Despite Spiner trying, his performance is no rival to Patrick Stewart’s in “The Inner Light.” None of the alien personalities seems sufficiently thought out by the writers to make a really compelling character in its own right, and the most interesting, Ihat, is a bit too much like Lore the Trickster Android to stand out. Masaka’s fading, overwhelmed father might be more memorable if we were given some understanding of his archetypal significance – if she’s the sun, is he a primal force that created the universe, now all used up, or has he always been chilly and unfocused? Data reports that he can sense thousands of personalities living within him, yet we get little sense of a struggle for dominance, more like a kaleidoscope flipping pieces around. There are no obvious triggers that bring the trickster or the old man to the surface. We don’t get to stick with any one personality for long enough to absorb a deep fear of Masaka, though they all express it. (I keep wanting to type “moussaka,” which doesn’t help any when it comes to generating fear; I picture the crew threatened by a giant eggplant dish, and it’s not far from there to imagining them fighting Monty Python’s alien blancmange.) Since the episode starts with Troi suggesting that Data try to broaden his artistic perspective, I’m not sure what he’s supposed to learn by being taken over completely – that he should just enjoy the personality he’s been given? Or be glad he can be rewritten when he’s dull?
Then there’s the matter of the ship’s transformation. I’d have a much easier time believing in a mass crew hallucination than in what we’re told is happening – that the archive is rewriting all the matter on the Enterprise from inert objects to DNA – which has the effect of rendering weapons and transporters useless, yet somehow doesn’t affect life support, artificial gravity, the inertial dampers, or any of the other devices that keep the crew breathing and intact. We’re told that in a matter of hours, nothing on the ship will be recognizable, so even accepting that maybe the new plants are producing oxygen, it makes no sense that the ship continues to move with the comet and there are no devastating breaches. Okay, I did laugh when Worf said that part of Deck 12 was now an aqueduct, and if more of the story was played for laughs, it might have worked…Picard tries to keep an expression of wonder at the transformations being wrought upon his ship, but something more like Kirk’s expression upon finding tribbles in the grain storage would seem more appropriate after a while.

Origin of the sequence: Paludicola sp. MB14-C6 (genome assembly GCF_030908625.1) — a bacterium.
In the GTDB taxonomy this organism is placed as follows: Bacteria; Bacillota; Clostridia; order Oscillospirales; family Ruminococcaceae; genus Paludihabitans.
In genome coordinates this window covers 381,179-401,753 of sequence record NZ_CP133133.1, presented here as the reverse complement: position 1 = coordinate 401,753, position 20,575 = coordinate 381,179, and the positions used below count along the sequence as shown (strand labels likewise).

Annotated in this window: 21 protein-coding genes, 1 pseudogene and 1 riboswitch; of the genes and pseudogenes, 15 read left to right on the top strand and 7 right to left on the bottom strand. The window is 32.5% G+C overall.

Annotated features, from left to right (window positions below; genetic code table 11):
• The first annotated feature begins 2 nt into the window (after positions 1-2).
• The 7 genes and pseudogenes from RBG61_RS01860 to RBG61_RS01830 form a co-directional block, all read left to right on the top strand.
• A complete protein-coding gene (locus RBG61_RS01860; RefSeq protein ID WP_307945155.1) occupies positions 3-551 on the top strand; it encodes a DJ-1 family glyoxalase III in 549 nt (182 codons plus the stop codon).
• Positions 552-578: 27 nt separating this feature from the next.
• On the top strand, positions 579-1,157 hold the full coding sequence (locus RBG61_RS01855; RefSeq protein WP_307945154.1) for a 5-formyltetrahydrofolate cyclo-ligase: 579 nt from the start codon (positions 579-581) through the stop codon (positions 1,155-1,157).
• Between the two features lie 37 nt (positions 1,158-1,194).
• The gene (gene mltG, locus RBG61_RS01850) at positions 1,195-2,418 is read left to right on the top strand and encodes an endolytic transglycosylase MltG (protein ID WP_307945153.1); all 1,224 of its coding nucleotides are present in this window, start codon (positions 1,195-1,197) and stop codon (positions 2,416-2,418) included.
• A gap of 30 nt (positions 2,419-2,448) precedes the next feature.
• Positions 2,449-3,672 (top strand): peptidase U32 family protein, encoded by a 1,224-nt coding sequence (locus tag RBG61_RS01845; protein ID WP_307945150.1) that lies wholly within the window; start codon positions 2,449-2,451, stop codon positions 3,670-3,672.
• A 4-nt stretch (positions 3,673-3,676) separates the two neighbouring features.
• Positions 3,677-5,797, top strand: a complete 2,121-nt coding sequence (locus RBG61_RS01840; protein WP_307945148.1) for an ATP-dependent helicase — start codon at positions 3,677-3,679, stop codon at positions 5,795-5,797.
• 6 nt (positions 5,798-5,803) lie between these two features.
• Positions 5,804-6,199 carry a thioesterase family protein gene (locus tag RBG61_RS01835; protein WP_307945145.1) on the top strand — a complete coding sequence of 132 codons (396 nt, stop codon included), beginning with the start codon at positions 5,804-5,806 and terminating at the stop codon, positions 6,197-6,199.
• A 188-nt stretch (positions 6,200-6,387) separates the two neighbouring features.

There’s probably more to say but I’m not sure overanalyzing this episode will either redeem it or make it sillier for anyone. I still disagree with fans who list it among the show’s ten worst; its biggest sin may be the ambition of its storytelling scope, and I rarely consider that a bad thing, even when the attempt fails. There aren’t any outrageous character cliches, and although the ancient civilization’s symbols seem based on human archetypes rather than intriguingly alien, it’s less embarrassing than the original series’ versions of natives in “The Paradise Syndrome” or “The Apple.” But compared to the storytelling of “Darmok” for instance, it falls far short.